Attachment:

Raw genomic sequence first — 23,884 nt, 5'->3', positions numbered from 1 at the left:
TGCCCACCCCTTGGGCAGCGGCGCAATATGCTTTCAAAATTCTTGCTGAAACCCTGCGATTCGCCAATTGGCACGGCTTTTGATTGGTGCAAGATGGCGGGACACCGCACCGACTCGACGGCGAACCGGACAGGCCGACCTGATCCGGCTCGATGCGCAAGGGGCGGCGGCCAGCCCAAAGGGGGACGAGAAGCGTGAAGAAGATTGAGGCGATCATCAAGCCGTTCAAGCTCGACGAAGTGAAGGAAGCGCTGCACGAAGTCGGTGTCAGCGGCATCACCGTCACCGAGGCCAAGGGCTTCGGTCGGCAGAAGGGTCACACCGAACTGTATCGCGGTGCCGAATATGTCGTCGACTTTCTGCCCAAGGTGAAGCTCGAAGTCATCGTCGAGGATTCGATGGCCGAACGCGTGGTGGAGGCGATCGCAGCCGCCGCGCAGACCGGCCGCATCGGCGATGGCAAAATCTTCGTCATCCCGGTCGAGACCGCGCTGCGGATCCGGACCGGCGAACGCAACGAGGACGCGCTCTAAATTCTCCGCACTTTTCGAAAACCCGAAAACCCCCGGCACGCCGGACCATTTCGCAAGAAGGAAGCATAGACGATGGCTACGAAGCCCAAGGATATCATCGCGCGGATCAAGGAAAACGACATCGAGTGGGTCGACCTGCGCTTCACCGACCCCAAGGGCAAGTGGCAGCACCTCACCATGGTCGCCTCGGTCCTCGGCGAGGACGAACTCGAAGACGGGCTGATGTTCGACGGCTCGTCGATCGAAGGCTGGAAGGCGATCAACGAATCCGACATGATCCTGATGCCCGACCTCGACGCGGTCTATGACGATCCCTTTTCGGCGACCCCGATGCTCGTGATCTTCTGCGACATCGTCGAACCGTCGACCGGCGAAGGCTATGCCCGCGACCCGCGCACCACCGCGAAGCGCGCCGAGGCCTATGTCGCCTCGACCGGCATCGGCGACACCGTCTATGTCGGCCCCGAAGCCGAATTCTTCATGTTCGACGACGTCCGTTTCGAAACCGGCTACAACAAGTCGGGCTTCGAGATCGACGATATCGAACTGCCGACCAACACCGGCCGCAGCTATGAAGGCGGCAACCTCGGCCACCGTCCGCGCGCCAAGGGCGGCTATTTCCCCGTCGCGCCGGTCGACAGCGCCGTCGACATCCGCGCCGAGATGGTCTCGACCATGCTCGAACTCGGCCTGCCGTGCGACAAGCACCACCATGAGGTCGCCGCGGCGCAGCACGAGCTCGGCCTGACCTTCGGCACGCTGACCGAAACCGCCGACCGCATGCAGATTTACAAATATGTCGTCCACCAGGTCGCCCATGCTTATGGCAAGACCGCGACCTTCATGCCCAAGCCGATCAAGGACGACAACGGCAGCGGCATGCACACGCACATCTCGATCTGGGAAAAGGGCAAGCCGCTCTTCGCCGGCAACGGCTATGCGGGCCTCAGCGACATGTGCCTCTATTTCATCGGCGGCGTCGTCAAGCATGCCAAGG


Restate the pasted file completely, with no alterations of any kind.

Raw genomic sequence first — 23,884 nt, 5'->3', positions numbered from 1 at the left:
TGCCCACCCCTTGGGCAGCGGCGCAATATGCTTTCAAAATTCTTGCTGAAACCCTGCGATTCGCCAATTGGCACGGCTTTTGATTGGTGCAAGATGGCGGGACACCGCACCGACTCGACGGCGAACCGGACAGGCCGACCTGATCCGGCTCGATGCGCAAGGGGCGGCGGCCAGCCCAAAGGGGGACGAGAAGCGTGAAGAAGATTGAGGCGATCATCAAGCCGTTCAAGCTCGACGAAGTGAAGGAAGCGCTGCACGAAGTCGGTGTCAGCGGCATCACCGTCACCGAGGCCAAGGGCTTCGGTCGGCAGAAGGGTCACACCGAACTGTATCGCGGTGCCGAATATGTCGTCGACTTTCTGCCCAAGGTGAAGCTCGAAGTCATCGTCGAGGATTCGATGGCCGAACGCGTGGTGGAGGCGATCGCAGCCGCCGCGCAGACCGGCCGCATCGGCGATGGCAAAATCTTCGTCATCCCGGTCGAGACCGCGCTGCGGATCCGGACCGGCGAACGCAACGAGGACGCGCTCTAAATTCTCCGCACTTTTCGAAAACCCGAAAACCCCCGGCACGCCGGACCATTTCGCAAGAAGGAAGCATAGACGATGGCTACGAAGCCCAAGGATATCATCGCGCGGATCAAGGAAAACGACATCGAGTGGGTCGACCTGCGCTTCACCGACCCCAAGGGCAAGTGGCAGCACCTCACCATGGTCGCCTCGGTCCTCGGCGAGGACGAACTCGAAGACGGGCTGATGTTCGACGGCTCGTCGATCGAAGGCTGGAAGGCGATCAACGAATCCGACATGATCCTGATGCCCGACCTCGACGCGGTCTATGACGATCCCTTTTCGGCGACCCCGATGCTCGTGATCTTCTGCGACATCGTCGAACCGTCGACCGGCGAAGGCTATGCCCGCGACCCGCGCACCACCGCGAAGCGCGCCGAGGCCTATGTCGCCTCGACCGGCATCGGCGACACCGTCTATGTCGGCCCCGAAGCCGAATTCTTCATGTTCGACGACGTCCGTTTCGAAACCGGCTACAACAAGTCGGGCTTCGAGATCGACGATATCGAACTGCCGACCAACACCGGCCGCAGCTATGAAGGCGGCAACCTCGGCCACCGTCCGCGCGCCAAGGGCGGCTATTTCCCCGTCGCGCCGGTCGACAGCGCCGTCGACATCCGCGCCGAGATGGTCTCGACCATGCTCGAACTCGGCCTGCCGTGCGACAAGCACCACCATGAGGTCGCCGCGGCGCAGCACGAGCTCGGCCTGACCTTCGGCACGCTGACCGAAACCGCCGACCGCATGCAGATTTACAAATATGTCGTCCACCAGGTCGCCCATGCTTATGGCAAGACCGCGACCTTCATGCCCAAGCCGATCAAGGACGACAACGGCAGCGGCATGCACACGCACATCTCGATCTGGGAAAAGGGCAAGCCGCTCTTCGCCGGCAACGGCTATGCGGGCCTCAGCGACATGTGCCTCTATTTCATCGGCGGCGTCGTCAAGCATGCCAAGG